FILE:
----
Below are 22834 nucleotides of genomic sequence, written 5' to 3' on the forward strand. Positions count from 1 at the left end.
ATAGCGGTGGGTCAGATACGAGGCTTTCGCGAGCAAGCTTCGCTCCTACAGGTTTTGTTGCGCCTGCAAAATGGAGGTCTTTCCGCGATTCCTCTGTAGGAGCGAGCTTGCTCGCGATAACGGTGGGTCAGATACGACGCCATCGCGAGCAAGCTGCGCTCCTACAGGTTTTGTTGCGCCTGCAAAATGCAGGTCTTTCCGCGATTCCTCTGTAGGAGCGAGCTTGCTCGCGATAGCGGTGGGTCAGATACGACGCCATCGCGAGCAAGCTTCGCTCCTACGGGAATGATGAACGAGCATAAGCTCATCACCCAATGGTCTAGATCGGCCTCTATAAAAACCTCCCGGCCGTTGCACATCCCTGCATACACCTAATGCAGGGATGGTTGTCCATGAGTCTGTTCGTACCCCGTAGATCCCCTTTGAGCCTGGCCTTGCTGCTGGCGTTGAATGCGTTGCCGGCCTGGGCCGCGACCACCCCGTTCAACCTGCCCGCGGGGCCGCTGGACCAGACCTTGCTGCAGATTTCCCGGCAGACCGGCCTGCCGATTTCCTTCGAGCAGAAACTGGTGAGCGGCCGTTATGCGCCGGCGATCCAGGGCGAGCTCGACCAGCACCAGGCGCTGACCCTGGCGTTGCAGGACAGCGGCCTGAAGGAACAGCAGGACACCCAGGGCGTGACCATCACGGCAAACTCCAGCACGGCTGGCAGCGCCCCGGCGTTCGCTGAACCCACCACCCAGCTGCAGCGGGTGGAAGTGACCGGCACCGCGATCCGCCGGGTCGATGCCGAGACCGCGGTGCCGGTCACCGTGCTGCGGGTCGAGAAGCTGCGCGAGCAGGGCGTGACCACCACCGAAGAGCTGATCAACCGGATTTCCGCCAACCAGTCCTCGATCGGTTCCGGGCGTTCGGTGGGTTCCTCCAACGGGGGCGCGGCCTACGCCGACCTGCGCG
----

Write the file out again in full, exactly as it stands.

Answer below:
Below are 22834 nucleotides of genomic sequence, written 5' to 3' on the forward strand. Positions count from 1 at the left end.
ATAGCGGTGGGTCAGATACGAGGCTTTCGCGAGCAAGCTTCGCTCCTACAGGTTTTGTTGCGCCTGCAAAATGGAGGTCTTTCCGCGATTCCTCTGTAGGAGCGAGCTTGCTCGCGATAACGGTGGGTCAGATACGACGCCATCGCGAGCAAGCTGCGCTCCTACAGGTTTTGTTGCGCCTGCAAAATGCAGGTCTTTCCGCGATTCCTCTGTAGGAGCGAGCTTGCTCGCGATAGCGGTGGGTCAGATACGACGCCATCGCGAGCAAGCTTCGCTCCTACGGGAATGATGAACGAGCATAAGCTCATCACCCAATGGTCTAGATCGGCCTCTATAAAAACCTCCCGGCCGTTGCACATCCCTGCATACACCTAATGCAGGGATGGTTGTCCATGAGTCTGTTCGTACCCCGTAGATCCCCTTTGAGCCTGGCCTTGCTGCTGGCGTTGAATGCGTTGCCGGCCTGGGCCGCGACCACCCCGTTCAACCTGCCCGCGGGGCCGCTGGACCAGACCTTGCTGCAGATTTCCCGGCAGACCGGCCTGCCGATTTCCTTCGAGCAGAAACTGGTGAGCGGCCGTTATGCGCCGGCGATCCAGGGCGAGCTCGACCAGCACCAGGCGCTGACCCTGGCGTTGCAGGACAGCGGCCTGAAGGAACAGCAGGACACCCAGGGCGTGACCATCACGGCAAACTCCAGCACGGCTGGCAGCGCCCCGGCGTTCGCTGAACCCACCACCCAGCTGCAGCGGGTGGAAGTGACCGGCACCGCGATCCGCCGGGTCGATGCCGAGACCGCGGTGCCGGTCACCGTGCTGCGGGTCGAGAAGCTGCGCGAGCAGGGCGTGACCACCACCGAAGAGCTGATCAACCGGATTTCCGCCAACCAGTCCTCGATCGGTTCCGGGCGTTCGGTGGGTTCCTCCAACGGGGGCGCGGCCTACGCCGACCTGCGCG